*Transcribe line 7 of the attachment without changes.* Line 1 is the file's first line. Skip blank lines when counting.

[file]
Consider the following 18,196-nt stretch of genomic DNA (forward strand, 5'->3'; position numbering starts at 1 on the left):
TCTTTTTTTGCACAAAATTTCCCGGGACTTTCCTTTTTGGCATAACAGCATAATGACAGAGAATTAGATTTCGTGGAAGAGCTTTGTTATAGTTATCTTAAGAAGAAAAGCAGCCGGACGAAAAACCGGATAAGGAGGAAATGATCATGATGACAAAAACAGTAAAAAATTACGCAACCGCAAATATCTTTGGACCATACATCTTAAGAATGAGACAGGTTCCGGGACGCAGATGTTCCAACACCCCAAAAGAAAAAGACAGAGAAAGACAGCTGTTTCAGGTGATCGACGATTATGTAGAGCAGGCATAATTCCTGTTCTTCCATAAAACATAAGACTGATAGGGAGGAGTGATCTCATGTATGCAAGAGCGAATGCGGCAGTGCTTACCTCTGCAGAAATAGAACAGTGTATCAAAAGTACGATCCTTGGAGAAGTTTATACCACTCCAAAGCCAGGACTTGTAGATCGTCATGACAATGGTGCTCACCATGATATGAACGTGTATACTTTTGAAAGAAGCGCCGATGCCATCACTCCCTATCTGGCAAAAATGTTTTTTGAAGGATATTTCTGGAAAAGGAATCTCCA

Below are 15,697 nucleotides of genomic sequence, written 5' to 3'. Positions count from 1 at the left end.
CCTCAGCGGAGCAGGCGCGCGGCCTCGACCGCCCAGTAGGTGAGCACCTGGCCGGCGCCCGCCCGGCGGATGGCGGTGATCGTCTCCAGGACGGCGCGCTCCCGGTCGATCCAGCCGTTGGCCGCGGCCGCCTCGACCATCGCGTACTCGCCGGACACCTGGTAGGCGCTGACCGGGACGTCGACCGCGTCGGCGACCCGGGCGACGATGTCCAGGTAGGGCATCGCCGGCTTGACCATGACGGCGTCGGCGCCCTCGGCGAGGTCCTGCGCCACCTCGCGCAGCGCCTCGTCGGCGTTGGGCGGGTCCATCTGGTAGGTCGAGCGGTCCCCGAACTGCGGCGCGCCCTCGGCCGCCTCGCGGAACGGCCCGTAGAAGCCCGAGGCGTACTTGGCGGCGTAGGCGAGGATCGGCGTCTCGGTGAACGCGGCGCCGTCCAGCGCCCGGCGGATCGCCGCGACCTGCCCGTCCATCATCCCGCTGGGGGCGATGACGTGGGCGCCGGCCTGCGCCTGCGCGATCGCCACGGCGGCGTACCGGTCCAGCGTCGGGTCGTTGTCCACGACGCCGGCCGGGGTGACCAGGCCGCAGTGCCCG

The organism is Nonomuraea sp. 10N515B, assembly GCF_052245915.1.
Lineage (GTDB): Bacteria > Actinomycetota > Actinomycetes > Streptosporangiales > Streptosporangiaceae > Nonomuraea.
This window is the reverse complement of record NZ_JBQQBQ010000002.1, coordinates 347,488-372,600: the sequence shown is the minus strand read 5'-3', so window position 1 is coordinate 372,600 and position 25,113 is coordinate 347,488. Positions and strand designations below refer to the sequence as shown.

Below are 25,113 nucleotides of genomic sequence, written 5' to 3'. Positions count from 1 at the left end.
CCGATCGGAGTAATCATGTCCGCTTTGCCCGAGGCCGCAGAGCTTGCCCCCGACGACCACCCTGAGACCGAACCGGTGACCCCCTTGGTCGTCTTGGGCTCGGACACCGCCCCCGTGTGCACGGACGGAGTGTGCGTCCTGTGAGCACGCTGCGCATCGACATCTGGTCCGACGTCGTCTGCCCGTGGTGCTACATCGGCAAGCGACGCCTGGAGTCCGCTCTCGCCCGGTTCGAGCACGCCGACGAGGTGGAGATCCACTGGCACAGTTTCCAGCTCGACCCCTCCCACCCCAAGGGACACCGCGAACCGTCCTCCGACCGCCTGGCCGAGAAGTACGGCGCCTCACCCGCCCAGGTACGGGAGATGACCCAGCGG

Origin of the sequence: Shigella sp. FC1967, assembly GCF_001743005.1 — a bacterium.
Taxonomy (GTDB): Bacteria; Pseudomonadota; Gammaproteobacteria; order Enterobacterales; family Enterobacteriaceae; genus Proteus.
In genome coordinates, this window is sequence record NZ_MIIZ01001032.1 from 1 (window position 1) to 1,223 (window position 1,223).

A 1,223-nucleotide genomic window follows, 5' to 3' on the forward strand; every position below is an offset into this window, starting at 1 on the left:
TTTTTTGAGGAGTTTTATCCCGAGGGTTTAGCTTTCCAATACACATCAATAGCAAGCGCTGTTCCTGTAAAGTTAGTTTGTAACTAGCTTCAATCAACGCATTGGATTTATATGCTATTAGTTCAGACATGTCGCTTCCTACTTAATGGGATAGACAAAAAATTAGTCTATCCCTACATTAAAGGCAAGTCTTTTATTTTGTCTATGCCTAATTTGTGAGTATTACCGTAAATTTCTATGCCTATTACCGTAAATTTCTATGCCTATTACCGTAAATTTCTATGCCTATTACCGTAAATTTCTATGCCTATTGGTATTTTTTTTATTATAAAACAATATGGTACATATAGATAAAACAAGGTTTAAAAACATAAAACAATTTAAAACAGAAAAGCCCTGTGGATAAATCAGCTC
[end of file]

This window is the reverse complement of record NZ_JBQQBQ010000002.1, coordinates 347,488-372,600: the sequence shown is the minus strand read 5'-3', so window position 1 is coordinate 372,600 and position 25,113 is coordinate 347,488. Positions and strand designations below refer to the sequence as shown.